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Reviews |  The roots of French pique

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It’s no surprise that France is furious at losing a multibillion-dollar arms deal with Australia, especially since it believes it has been taken aback as Canberra, Washington and London have secretly worked to get a different deal for themselves.

But recalling ambassadors, as France has done from Washington and Canberra, a step just before severing relations, is not normal behavior among the allies, however annoyed they may be. The lost sale of a dozen submarines is painful, but not fatal for the French arms industry, especially since the hulls and engines had to be built in Australia and electronics and weaponry had to come from Lockheed Martin, an American company. And, as the Australians argue, France should have seen it coming: the diesel-powered submarines offered by France were no longer what it took to cope with a rising China.

What really made the French see red is something else. He was ruthlessly sidelined by the United States and its English-speaking allies – “the Anglo-Saxons,” as General Charles de Gaulle somewhat disparagingly called them – and excluded from a role in what was to come. as the central geopolitical center. action for decades to come.

The imperious general, whose place in French history and national identity is reflected in the countless streets, boulevards and squares bearing his name, left a legacy far behind the fury sparked by the affair of the submarines, according to Serge Berstein, a renowned historian. of the de Gaulle era. The common thread, he said, lies in de Gaulle’s conviction that France, even if it is not a superpower, “retains an important international role because of its presence in all parts of the globe” . In Asia, this includes a long colonial history and the control of several islands of the Pacifi “The Anglo-Saxons have never really treated us as true allies”, explained at one time de Gaulle. Affirming France’s greatness and global role against the “Anglo-Saxons” meant withdrawing from NATO’s military command structure in 1963 and expelling allied forces from France while remaining in the alliance. This meant twice vetoing Britain’s membership of the forerunner of the European Union, the European Economic Community.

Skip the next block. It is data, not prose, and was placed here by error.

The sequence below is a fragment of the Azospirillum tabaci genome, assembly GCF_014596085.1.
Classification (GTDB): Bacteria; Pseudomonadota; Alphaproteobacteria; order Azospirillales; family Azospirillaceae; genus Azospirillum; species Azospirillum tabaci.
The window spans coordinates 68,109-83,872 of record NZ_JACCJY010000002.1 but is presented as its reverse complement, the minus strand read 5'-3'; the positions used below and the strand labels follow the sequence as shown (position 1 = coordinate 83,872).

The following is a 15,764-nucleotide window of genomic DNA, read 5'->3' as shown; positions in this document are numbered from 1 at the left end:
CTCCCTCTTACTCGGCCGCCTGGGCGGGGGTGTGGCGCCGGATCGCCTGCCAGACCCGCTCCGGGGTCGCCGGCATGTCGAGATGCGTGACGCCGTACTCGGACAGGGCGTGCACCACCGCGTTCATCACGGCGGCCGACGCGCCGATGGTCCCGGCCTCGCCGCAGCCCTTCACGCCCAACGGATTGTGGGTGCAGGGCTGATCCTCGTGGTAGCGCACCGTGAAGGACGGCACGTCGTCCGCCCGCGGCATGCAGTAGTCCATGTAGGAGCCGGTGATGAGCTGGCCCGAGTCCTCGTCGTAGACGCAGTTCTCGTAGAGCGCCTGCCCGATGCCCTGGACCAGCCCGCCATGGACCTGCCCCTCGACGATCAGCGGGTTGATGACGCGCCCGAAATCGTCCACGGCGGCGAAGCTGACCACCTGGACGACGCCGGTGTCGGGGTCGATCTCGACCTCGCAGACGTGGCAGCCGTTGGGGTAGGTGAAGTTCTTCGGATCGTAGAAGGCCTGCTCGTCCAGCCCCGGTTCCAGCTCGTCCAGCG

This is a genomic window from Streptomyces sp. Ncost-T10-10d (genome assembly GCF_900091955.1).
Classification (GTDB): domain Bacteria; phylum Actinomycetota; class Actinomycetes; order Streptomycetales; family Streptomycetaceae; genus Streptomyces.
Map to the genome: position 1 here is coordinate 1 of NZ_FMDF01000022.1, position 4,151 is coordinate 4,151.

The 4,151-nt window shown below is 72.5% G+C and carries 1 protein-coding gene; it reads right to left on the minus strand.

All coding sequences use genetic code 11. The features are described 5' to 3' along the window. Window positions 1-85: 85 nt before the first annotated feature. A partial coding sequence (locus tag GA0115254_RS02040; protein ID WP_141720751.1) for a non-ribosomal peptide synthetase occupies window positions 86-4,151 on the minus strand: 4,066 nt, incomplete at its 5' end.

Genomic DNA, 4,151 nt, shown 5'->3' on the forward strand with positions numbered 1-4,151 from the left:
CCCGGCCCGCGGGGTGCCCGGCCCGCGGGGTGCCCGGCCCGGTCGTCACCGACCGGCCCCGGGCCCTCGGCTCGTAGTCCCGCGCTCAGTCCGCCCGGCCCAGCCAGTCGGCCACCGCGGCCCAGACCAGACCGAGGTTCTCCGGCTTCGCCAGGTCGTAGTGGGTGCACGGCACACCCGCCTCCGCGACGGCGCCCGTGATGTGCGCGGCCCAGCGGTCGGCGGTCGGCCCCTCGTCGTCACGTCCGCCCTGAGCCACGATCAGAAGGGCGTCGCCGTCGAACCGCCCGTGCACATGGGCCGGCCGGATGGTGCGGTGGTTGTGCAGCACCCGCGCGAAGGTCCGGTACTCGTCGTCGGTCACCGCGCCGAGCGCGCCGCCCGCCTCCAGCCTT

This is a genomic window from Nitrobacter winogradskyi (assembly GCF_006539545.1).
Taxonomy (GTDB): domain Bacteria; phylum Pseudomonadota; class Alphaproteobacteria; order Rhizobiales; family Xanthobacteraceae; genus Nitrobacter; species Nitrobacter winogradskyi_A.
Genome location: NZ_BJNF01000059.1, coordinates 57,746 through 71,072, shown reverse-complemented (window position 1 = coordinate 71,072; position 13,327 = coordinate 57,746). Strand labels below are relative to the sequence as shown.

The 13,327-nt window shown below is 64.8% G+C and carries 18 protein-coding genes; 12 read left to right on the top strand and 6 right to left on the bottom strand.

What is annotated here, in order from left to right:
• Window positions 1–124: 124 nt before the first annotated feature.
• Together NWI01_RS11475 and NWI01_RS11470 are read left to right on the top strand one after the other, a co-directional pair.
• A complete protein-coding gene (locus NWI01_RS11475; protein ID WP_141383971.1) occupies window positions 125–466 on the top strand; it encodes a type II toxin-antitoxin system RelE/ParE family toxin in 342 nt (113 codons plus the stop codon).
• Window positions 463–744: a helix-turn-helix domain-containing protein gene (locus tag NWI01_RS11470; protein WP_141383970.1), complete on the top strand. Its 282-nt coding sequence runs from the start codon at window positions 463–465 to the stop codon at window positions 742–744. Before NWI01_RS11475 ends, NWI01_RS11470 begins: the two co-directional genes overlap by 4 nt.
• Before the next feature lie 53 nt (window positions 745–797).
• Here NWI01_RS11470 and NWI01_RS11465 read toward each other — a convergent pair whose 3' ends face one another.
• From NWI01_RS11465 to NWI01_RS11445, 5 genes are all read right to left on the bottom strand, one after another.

And that meant thumbing his nose at the “Anglo-Saxons” on several occasions, such as exclaiming “Vive le Québec libre!” during a state visit to Canada, his visit was cut short; or assault the American intervention in Vietnam in a famous speech of 1966 (There is “no chance that the peoples of Asia will submit to the law of foreigners from other shores of the Pacific, whatever their intentions , however powerful its weapons “); or by insisting that France develop its own nuclear” strike force “.

The “Anglo-Saxons” had their own doubts about de Gaulle. He was not invited to join Joseph Stalin, Franklin Roosevelt, and Winston Churchill at the Yalta conference, and Roosevelt refused for a time to recognize him as the leader of a liberated France.

Times have changed, but frictions have continued to surface from time to time – think of “freedom fries” after France refused to support a US invasion of Iraq in 2003. More recently, Donald Trump has actually confirmed many stereotypes of France about American ugly. Mr. Trump initially displayed some complicity with President Emmanuel Macron, but this collapsed in the face of Mr. Trump’s displays of contempt for Europe and the NATO alliance, leading Mr. Macron to question America’s commitment to Europe and to declare: “What we are currently experiencing is NATO brain death.

In the current feud, invoking Mr. Trump was about the most scathing insult the French could do, which was exactly what Foreign Secretary Jean-Yves Le Drian intended to say: “This A brutal, one-sided and unpredictable decision reminds me a lot of what Mr. Trump used to do.

For Britain, with which France has fought on various economic fronts since the British left the European Union, the French reserved a special reprimand – while recalling the ambassadors from Canberra and Washington, they left their ambassador to London in place. It was a gesture, French media explained, intended to show that France only viewed Britain as a sidekick of Washington, barely worthy of attention.

Yet Mr. Macron is not General de Gaulle. The French president knows the limits of French power and the ways of realpolitik, and he does not risk going further in the quarrel. Mr. Biden, too, will look for ways to catch up with France, and the world will continue to spin. Despite all the recurring rhetoric aimed at making Europe more militarily independent from the United States, there is little chance that a major change will occur in the near future.

But that doesn’t mean that the French fury isn’t real, or justified. Being faced with a fait accompli by three close allies is something no country would swallow. To claim that the “pivot” to Asia somehow justifies the humiliation of America’s oldest ally sounds like a lame excuse for arrogance and shoddy diplomacy.

The “freedom fries” may have sounded funny at the time, but it should be remembered that France was probably right to oppose the invasion of Iraq, and, before that, that of Gaulle was right to warn America against a confusion in Indochina. The best allies are not necessarily those marching behind you, and an America going through its own identity crisis must be careful not to alienate its friends.

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